Tuesday, September 18, 2012

Congress left our embassies exposed

Salon explores how tax policy decisions contributed to under-protected U.S. embassies:

Among the worst trends in U.S. foreign-policy making in recent decades is the decline of the State Department and the corresponding rise of the Defense Department. State is responsible for American diplomacy — the hard work of negotiating and maintaining relations with other countries; Defense (formerly the Department of War, a more honest designation) looks after war-making and protecting national security. Few things reflect America’s skewed foreign-policy priorities more than the funding discrepancies between the two departments. Consider the numbers:

  • ...The State Department’s funding request for 2013 was $51.6 billion, $300 million less than 2012, because, it said, “this is a time of fiscal restraint.”
  • The Pentagon’s 2012 budget? $614 billion. Mitt Romney promises to increase defense spending dramatically.

More discussion at the link.

1 comment:

  1. Maybe I am being harsh but I have always thought the US Consulate in Toronto is particularily ratty and beat up. On the otherhand the Canadian Consulate in Boston is in the snazzy Copley Place Shopping Center right above Tiffany's and Louis Vuitton. Of course disproving the rule is the Canadian NYC Consulate in the basement basically of the McGraw Hill building in Rockefeller Center. (I believe a Canadian Auditor General's report put the NYC Consulate and Canadian Embassy in Havana in the worst of the worst).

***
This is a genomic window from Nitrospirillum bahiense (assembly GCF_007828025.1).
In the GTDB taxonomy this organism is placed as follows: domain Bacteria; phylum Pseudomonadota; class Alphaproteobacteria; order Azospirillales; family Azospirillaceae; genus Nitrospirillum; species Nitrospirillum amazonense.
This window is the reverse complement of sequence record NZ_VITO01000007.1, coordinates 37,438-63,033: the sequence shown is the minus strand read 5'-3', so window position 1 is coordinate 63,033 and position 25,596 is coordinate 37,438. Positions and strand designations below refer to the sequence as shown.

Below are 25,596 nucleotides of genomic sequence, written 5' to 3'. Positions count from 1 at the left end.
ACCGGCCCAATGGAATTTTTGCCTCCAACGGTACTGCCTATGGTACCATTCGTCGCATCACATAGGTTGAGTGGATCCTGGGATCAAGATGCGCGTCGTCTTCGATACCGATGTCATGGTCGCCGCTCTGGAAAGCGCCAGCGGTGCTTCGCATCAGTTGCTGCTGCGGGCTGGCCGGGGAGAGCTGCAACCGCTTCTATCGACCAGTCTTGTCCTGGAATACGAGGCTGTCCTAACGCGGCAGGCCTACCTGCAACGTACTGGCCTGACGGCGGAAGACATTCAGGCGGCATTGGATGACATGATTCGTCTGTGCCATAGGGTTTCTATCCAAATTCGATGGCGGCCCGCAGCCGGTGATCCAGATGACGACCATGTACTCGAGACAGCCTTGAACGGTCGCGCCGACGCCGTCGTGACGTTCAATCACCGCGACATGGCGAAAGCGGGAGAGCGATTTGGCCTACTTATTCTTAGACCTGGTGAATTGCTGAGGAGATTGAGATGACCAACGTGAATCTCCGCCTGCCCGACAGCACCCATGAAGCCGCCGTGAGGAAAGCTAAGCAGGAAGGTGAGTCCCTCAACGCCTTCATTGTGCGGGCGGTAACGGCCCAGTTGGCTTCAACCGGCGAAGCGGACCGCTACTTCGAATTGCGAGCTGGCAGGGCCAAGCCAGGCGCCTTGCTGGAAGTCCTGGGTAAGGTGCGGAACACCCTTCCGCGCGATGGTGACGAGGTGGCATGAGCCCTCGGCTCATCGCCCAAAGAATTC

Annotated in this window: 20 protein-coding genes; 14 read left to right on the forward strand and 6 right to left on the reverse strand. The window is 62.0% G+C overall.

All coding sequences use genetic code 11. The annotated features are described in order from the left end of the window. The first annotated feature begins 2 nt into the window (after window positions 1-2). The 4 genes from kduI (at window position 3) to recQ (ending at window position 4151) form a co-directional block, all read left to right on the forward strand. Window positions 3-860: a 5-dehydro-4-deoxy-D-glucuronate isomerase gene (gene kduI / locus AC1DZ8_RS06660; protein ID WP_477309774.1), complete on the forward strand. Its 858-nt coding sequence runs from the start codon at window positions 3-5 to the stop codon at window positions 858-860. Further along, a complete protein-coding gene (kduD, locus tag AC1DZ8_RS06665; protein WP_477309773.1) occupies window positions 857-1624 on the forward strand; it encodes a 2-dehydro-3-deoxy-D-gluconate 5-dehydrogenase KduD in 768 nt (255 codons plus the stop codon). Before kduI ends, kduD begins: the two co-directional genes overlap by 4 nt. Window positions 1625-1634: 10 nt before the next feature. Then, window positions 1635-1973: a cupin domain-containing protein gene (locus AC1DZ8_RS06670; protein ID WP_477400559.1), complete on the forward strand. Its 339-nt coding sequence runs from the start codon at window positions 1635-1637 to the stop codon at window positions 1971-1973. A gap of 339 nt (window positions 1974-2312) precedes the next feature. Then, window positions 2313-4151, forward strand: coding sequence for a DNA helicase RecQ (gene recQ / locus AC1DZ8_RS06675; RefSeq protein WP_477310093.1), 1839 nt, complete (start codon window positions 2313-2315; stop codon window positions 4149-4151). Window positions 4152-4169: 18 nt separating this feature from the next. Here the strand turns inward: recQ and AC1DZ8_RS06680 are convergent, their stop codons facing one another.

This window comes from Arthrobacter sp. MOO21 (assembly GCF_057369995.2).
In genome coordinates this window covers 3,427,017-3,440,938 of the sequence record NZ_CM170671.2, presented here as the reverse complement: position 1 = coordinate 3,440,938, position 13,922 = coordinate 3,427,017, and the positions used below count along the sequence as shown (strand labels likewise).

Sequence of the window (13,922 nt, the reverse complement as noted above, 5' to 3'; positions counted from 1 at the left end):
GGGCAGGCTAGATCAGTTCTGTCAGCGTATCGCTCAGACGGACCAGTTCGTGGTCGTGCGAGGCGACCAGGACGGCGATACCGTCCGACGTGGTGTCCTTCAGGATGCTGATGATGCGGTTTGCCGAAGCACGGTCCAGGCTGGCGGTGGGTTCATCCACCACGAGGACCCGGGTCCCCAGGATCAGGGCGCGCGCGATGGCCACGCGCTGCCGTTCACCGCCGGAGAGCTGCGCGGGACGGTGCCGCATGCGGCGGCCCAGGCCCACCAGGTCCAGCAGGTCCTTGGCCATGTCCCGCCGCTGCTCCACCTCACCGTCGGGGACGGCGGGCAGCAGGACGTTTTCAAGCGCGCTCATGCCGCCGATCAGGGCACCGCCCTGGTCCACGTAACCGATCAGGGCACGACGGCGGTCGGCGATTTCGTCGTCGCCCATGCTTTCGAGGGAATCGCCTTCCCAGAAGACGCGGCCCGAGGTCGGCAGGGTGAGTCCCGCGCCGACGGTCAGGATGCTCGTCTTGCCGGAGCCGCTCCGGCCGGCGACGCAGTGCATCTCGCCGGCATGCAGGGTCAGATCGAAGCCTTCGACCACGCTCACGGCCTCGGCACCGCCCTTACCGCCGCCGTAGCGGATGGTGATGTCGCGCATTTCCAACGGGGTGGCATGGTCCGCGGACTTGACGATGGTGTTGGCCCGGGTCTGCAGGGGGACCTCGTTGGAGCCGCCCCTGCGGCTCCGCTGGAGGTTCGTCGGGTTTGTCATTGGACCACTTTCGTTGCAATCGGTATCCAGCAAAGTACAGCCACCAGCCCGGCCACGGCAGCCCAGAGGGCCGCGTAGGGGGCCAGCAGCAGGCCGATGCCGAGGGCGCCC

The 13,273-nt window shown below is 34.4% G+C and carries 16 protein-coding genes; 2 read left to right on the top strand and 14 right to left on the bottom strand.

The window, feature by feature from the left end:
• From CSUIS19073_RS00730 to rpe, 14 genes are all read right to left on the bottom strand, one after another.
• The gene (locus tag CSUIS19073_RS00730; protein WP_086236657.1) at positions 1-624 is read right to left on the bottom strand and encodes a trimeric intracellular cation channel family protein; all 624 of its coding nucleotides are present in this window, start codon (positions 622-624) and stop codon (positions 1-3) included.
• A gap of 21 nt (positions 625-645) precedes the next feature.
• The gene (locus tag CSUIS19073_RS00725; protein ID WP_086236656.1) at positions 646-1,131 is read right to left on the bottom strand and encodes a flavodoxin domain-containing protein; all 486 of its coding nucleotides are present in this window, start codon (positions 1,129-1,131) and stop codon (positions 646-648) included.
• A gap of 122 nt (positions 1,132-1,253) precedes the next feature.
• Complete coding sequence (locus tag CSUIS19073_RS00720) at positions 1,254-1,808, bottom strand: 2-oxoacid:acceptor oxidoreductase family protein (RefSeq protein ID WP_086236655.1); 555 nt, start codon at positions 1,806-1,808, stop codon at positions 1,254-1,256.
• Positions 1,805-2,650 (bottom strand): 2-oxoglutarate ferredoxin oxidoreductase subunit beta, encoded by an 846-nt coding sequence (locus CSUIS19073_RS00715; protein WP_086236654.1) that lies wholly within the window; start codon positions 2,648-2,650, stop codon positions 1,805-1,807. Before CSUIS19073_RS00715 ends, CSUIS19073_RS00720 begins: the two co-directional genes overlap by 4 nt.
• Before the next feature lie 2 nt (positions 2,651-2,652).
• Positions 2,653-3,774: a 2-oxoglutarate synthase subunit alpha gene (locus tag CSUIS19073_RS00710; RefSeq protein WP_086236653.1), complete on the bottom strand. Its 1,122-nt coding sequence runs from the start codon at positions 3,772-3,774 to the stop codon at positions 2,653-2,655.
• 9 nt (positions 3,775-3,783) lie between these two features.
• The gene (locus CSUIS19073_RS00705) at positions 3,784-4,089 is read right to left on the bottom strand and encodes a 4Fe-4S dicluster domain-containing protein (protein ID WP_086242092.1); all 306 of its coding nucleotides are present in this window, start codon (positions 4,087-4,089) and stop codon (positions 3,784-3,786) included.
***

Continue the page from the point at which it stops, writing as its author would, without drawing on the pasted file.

Back to the US I have heard that Consular Services is basically starved to the death of funding and it is actually a good thing when people renounce their citizenship because its "money" for consular services and fewer US Citizens to serve abroad.

    Rick Mercer on Canadian Embassy in Washington, DC


    I idea I suppose is to go to a more "user fee" model like Canada does in theory through the Passport Canada as a standalonge agency model.


    Of course Rick Mercer might have something to say about that too: